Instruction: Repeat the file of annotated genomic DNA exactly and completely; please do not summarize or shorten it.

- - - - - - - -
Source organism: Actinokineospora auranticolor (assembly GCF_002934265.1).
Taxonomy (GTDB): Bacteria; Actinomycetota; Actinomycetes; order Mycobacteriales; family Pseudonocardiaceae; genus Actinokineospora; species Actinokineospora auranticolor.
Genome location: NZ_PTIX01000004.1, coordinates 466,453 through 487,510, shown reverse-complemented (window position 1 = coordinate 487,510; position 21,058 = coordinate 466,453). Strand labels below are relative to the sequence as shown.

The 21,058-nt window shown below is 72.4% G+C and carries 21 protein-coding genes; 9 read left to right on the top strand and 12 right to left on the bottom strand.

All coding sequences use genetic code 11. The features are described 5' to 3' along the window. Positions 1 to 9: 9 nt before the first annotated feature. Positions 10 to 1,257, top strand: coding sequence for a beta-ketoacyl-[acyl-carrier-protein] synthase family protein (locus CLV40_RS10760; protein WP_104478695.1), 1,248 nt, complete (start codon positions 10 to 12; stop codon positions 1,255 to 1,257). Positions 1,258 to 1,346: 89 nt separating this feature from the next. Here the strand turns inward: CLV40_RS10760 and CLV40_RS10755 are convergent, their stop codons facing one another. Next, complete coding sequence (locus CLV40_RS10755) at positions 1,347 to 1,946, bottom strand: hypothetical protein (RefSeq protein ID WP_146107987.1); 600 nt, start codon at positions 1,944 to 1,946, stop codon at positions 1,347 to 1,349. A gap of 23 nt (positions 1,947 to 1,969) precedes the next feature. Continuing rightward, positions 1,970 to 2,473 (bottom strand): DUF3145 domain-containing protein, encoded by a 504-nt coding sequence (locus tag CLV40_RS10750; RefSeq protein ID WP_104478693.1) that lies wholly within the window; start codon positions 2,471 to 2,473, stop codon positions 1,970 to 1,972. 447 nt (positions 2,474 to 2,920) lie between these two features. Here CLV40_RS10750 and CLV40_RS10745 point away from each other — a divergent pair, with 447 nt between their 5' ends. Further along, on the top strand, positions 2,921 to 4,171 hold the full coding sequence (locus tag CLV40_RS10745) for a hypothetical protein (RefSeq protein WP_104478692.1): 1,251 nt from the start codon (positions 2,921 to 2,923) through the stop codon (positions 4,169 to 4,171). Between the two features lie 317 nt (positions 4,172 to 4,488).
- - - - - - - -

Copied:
Source organism: Actinokineospora auranticolor (assembly GCF_002934265.1).
Taxonomy (GTDB): Bacteria; Actinomycetota; Actinomycetes; order Mycobacteriales; family Pseudonocardiaceae; genus Actinokineospora; species Actinokineospora auranticolor.
Genome location: NZ_PTIX01000004.1, coordinates 466,453 through 487,510, shown reverse-complemented (window position 1 = coordinate 487,510; position 21,058 = coordinate 466,453). Strand labels below are relative to the sequence as shown.

The 21,058-nt window shown below is 72.4% G+C and carries 21 protein-coding genes; 9 read left to right on the top strand and 12 right to left on the bottom strand.

All coding sequences use genetic code 11. The features are described 5' to 3' along the window. Positions 1 to 9: 9 nt before the first annotated feature. Positions 10 to 1,257, top strand: coding sequence for a beta-ketoacyl-[acyl-carrier-protein] synthase family protein (locus CLV40_RS10760; protein WP_104478695.1), 1,248 nt, complete (start codon positions 10 to 12; stop codon positions 1,255 to 1,257). Positions 1,258 to 1,346: 89 nt separating this feature from the next. Here the strand turns inward: CLV40_RS10760 and CLV40_RS10755 are convergent, their stop codons facing one another. Next, complete coding sequence (locus CLV40_RS10755) at positions 1,347 to 1,946, bottom strand: hypothetical protein (RefSeq protein ID WP_146107987.1); 600 nt, start codon at positions 1,944 to 1,946, stop codon at positions 1,347 to 1,349. A gap of 23 nt (positions 1,947 to 1,969) precedes the next feature. Continuing rightward, positions 1,970 to 2,473 (bottom strand): DUF3145 domain-containing protein, encoded by a 504-nt coding sequence (locus tag CLV40_RS10750; RefSeq protein ID WP_104478693.1) that lies wholly within the window; start codon positions 2,471 to 2,473, stop codon positions 1,970 to 1,972. 447 nt (positions 2,474 to 2,920) lie between these two features. Here CLV40_RS10750 and CLV40_RS10745 point away from each other — a divergent pair, with 447 nt between their 5' ends. Further along, on the top strand, positions 2,921 to 4,171 hold the full coding sequence (locus tag CLV40_RS10745) for a hypothetical protein (RefSeq protein WP_104478692.1): 1,251 nt from the start codon (positions 2,921 to 2,923) through the stop codon (positions 4,169 to 4,171). Between the two features lie 317 nt (positions 4,172 to 4,488).